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China's Huadian To Build Nu River Hydro Plant By 2015: Report

Date: 11-May-11
Country: CHINA
Author: David Stanway

China's Huadian To Build Nu River Hydro Plant By 2015: Report Photo: Reuters/Nir Elias
A fisherman sails his boat at the Nu River, also known as the Salween River, near Wa La Ya Kan, Nujiang, southwest China's Yunnan province in this March 1, 2007 file photo.
Photo: Reuters/Nir Elias

The Huadian Corp will go ahead with controversial plans to dam the Nu River in southwest China as it strives to raise its total hydro capacity by 10 gigawatts before the end of 2015, the official China Daily reported on Tuesday.

The report said the company, one of China's big five state-owned utilities, plans to raise its total hydroelectric capacity to 26 gigawatts by the end of 2015, up from 15.38 GW at the end of last year and accounting for 8 percent of the national total, the report said.

As well as the Nu River, located in southwest China's Yunnan province and also known as the Salween, the company is currently drawing up plans to build dams on the Jinsha River, the upstream section of the Yangtze.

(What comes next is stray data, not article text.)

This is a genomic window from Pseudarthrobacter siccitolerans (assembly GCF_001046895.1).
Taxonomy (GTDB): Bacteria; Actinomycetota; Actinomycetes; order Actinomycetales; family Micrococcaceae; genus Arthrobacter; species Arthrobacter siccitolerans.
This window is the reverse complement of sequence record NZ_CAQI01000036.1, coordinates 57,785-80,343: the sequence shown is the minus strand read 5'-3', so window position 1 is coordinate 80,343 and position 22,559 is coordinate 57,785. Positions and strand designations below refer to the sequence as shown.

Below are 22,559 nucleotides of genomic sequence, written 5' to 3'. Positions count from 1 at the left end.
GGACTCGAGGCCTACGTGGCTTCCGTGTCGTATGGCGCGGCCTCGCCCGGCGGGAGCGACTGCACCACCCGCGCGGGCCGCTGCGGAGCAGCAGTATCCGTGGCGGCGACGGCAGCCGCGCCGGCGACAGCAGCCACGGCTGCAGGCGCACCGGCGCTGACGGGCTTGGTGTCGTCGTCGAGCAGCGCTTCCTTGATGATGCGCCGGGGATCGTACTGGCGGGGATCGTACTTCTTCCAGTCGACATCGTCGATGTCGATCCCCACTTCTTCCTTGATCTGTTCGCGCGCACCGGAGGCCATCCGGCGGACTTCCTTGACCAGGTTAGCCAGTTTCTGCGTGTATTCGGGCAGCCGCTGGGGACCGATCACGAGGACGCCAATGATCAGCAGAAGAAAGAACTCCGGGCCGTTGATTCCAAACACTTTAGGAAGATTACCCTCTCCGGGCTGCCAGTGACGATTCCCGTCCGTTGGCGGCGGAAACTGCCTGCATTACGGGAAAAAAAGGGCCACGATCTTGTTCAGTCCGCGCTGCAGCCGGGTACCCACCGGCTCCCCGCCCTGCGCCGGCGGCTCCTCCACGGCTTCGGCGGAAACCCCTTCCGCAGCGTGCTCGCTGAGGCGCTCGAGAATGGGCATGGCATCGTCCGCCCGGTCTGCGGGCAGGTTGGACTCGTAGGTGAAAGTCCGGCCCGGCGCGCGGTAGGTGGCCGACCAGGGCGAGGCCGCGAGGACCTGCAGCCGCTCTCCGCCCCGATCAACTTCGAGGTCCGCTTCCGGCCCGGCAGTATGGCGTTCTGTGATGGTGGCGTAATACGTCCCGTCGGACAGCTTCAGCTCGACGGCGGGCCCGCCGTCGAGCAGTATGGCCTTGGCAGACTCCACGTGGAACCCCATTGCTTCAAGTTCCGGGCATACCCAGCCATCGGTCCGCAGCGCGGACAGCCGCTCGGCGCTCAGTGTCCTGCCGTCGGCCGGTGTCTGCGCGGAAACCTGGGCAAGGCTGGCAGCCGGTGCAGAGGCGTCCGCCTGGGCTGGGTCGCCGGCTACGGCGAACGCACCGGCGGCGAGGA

The Nu is one the country's few remaining undeveloped rivers and has been regarded as a cause celebre by Chinese environmentalists.

Plans to dam the river have been on hold since 2003 amid concerns about the fragile local environment as well as the impact on downstream communities, including those in Myanmar and Thailand.

The head of Yunnan's Communist Party, Bai Enpei, told Reuters in March that no dams and reservoirs would be constructed on the river until feasibility studies have been completed and approved.

China is now planning to build 140 GW of new hydropower capacity in the next five years as part of its efforts to raise the proportion of non-fossil fuel energy to 15 percent of its total energy mix by 2020, up from around 8 percent now.

The total potential hydroelectric capacity of the Nu River is estimated to stand at around 42 gigawatts, but geologists have warned that large-scale dams and reservoirs could add to earthquake risks in the region and cause havoc to local ecosystems.

(Editing by Jacqueline Wong)

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